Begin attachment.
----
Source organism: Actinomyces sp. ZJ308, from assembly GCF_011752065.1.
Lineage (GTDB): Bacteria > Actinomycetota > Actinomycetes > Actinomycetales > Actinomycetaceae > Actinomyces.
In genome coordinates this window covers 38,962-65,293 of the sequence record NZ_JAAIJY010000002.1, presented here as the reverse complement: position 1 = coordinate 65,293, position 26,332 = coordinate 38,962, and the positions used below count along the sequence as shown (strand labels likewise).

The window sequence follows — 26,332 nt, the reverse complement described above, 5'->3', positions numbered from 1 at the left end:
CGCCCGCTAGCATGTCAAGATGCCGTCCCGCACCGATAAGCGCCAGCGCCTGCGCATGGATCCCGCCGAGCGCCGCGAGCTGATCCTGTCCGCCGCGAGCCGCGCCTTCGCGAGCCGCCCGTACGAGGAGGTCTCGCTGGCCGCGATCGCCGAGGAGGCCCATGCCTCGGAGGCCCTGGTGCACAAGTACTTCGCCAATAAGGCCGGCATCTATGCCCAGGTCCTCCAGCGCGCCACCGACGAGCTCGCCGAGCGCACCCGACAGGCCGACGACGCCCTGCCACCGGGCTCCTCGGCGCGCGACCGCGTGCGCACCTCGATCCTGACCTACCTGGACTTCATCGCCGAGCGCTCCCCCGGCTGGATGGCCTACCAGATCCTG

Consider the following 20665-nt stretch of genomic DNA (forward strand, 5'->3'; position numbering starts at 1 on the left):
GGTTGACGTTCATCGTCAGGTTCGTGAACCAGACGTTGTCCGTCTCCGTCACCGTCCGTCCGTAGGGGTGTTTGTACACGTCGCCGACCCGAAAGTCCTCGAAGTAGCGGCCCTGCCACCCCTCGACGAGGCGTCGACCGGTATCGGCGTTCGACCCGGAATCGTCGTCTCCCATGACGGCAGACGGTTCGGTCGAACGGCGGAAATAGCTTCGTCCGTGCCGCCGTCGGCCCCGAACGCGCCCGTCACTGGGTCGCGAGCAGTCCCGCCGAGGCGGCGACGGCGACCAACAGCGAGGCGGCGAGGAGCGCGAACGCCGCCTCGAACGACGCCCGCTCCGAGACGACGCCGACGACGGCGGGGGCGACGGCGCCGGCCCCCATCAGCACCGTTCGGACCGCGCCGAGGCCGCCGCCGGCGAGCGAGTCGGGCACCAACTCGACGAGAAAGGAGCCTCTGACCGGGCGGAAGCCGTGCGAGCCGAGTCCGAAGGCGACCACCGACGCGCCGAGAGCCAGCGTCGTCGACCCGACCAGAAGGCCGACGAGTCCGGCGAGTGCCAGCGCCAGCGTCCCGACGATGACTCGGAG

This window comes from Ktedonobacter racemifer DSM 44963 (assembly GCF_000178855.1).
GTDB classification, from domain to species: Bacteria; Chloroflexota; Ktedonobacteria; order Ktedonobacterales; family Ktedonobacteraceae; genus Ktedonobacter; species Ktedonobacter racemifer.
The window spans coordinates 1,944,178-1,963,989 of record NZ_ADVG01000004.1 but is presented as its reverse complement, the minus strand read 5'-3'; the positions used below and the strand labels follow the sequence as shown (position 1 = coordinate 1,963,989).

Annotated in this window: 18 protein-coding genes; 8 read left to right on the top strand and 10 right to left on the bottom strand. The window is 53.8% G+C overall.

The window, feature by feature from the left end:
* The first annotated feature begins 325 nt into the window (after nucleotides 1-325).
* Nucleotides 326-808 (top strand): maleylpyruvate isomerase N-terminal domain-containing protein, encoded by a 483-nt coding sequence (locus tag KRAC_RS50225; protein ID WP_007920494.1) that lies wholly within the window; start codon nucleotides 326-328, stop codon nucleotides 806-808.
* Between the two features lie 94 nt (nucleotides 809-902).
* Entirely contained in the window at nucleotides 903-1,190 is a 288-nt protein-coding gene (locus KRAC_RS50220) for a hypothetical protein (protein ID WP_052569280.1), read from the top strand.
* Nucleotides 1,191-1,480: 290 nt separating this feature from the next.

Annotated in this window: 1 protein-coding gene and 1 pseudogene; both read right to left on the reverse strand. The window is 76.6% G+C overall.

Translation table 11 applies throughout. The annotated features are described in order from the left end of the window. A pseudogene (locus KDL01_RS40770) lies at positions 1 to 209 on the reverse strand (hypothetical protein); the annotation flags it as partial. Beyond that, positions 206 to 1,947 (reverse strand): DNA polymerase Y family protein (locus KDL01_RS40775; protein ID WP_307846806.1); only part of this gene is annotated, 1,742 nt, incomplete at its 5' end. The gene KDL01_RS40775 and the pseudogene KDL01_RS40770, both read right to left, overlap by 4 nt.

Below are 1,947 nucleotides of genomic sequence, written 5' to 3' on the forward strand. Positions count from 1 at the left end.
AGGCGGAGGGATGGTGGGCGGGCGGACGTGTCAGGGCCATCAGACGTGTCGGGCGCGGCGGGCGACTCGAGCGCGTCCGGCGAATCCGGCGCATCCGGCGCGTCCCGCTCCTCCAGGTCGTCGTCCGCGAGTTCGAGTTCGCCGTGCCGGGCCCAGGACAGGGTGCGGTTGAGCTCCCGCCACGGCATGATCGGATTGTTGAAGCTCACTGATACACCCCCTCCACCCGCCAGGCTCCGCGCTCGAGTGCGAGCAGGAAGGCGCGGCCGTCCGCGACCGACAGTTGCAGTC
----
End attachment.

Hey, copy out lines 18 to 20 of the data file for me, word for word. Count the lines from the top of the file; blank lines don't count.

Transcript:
Annotated in this window: 1 protein-coding gene and 1 pseudogene; both read right to left on the reverse strand. The window is 76.6% G+C overall.

Translation table 11 applies throughout. The annotated features are described in order from the left end of the window. A pseudogene (locus KDL01_RS40770) lies at positions 1 to 209 on the reverse strand (hypothetical protein); the annotation flags it as partial. Beyond that, positions 206 to 1,947 (reverse strand): DNA polymerase Y family protein (locus KDL01_RS40775; protein ID WP_307846806.1); only part of this gene is annotated, 1,742 nt, incomplete at its 5' end. The gene KDL01_RS40775 and the pseudogene KDL01_RS40770, both read right to left, overlap by 4 nt.

Below are 1,947 nucleotides of genomic sequence, written 5' to 3' on the forward strand. Positions count from 1 at the left end.